Yes, James eventually got the ball back and made a ridiculous shot, but the Celtics made him work hard for a low-percentage look. And therein lies one of the secrets to Boston’s success through the first two games of the series: making everything hard for James.
‘If you can, watch every possession. We have a bunch of guys coming out that give everything we got every possession,’ Morris told ESPN. ‘LeBron is great, we all know that. That’s something that everyone knows. So, at the end of the day, we can’t hang our heads on shots that he makes. We know he’s going to take those shots, we know he’s going to make some shots. ‘t the end of the day, we control the controllable.’”
We control the controllable.
That’s the quote, and that’s the lesson. We must control the controllable. There’s so much in this life that we can’t and don’t control. We can’t control what others say or do. We can’t control other’s actions or emotions or responses, but we can control what comes out of our mouths and what goes on in our hearts and heads. And we can absolutely control how we treat people. You may not feel like being kind or caring or forgiving or forbearing, but you can control how you act and you react.
So control the controllable. Control what you can, and don’t worry about what you can’t.
Now, back to the presumptive Eastern Conference Champions, the Boston Celtics:
“What the Celtics have controlled is their turnovers, which has eliminated easy transition opportunities. They’ve controlled access to the paint, limiting the chances for James to drive and create for either himself or his teammates. And the Celtics have controlled the intensity, dispatching a never-ending stream of versatile defenders, essentially tasking every player in their rotation with defending James at some point.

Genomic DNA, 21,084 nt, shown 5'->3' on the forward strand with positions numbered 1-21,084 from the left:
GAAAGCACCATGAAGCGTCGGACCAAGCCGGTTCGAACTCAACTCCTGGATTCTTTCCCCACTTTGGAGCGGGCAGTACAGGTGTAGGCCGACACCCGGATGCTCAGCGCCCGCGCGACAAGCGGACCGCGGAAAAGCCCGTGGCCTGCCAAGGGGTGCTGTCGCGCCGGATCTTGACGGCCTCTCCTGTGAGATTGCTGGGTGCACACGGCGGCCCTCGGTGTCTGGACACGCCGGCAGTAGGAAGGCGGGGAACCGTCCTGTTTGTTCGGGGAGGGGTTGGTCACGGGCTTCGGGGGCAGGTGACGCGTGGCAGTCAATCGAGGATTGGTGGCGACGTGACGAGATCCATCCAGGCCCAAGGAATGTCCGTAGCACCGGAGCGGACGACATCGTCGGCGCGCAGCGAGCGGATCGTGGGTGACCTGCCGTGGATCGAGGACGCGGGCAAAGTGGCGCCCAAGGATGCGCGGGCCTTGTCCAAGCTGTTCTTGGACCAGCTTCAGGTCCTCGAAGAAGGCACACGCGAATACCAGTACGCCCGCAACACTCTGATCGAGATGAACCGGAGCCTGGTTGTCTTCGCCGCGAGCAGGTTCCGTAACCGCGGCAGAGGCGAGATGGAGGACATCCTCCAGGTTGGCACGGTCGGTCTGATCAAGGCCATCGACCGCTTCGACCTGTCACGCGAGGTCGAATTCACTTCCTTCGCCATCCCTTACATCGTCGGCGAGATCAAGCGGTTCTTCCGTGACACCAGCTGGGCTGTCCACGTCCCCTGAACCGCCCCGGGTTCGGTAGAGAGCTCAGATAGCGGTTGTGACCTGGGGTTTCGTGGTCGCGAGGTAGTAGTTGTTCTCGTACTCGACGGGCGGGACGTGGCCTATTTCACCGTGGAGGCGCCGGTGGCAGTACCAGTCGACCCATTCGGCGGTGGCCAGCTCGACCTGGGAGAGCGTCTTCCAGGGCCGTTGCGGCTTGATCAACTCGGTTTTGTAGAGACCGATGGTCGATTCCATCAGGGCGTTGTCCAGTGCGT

The other thing the Celtics control: the series (2-0). Yes, Boston knows it cannot relent in its defensive tenacity as the series shifts to Cleveland for Saturday’s Game 3 (8:30 p.m. ET, ESPN). But an already irrationally confident group took a James haymaker in Game 2 (42 points, 10 rebounds, 12 assists) and still won by technical knockout”.
Ben Simmons, the Philadelphia 76ers rookie sensation point guard, the same point guard who is the consensus Rookie of the year in the NBA this year, scored one point in Game 2 of their much anticipated series with their hated and heated rivals, the Boston Celtics. One whole point.
But it was a good loss, and I’ll tell you why.
The Sixers lost by five. It was a close game down the stretch, and the team from South Philly was even up by five late in the fourth quarter. But they lost every lead they managed to build. Little leads. Big leads. All kinds of leads. They lost the leads and the game. By just five points.
So they (and we) need to learn how to play (and live) when losing and when leading. And that’s a life lesson.
Big Ben only scorned one. One point. So just think, a few made baskets, even just two, and a few more made free throws would have made a difference. But nooooooooooooo. Ben picked a bad time to have an unbelievably bad game. And it hurt his team. Not that the rest of the team is not culpable. The Sixers blew a 21 point lead in the second quarter, and that is where the game was lost.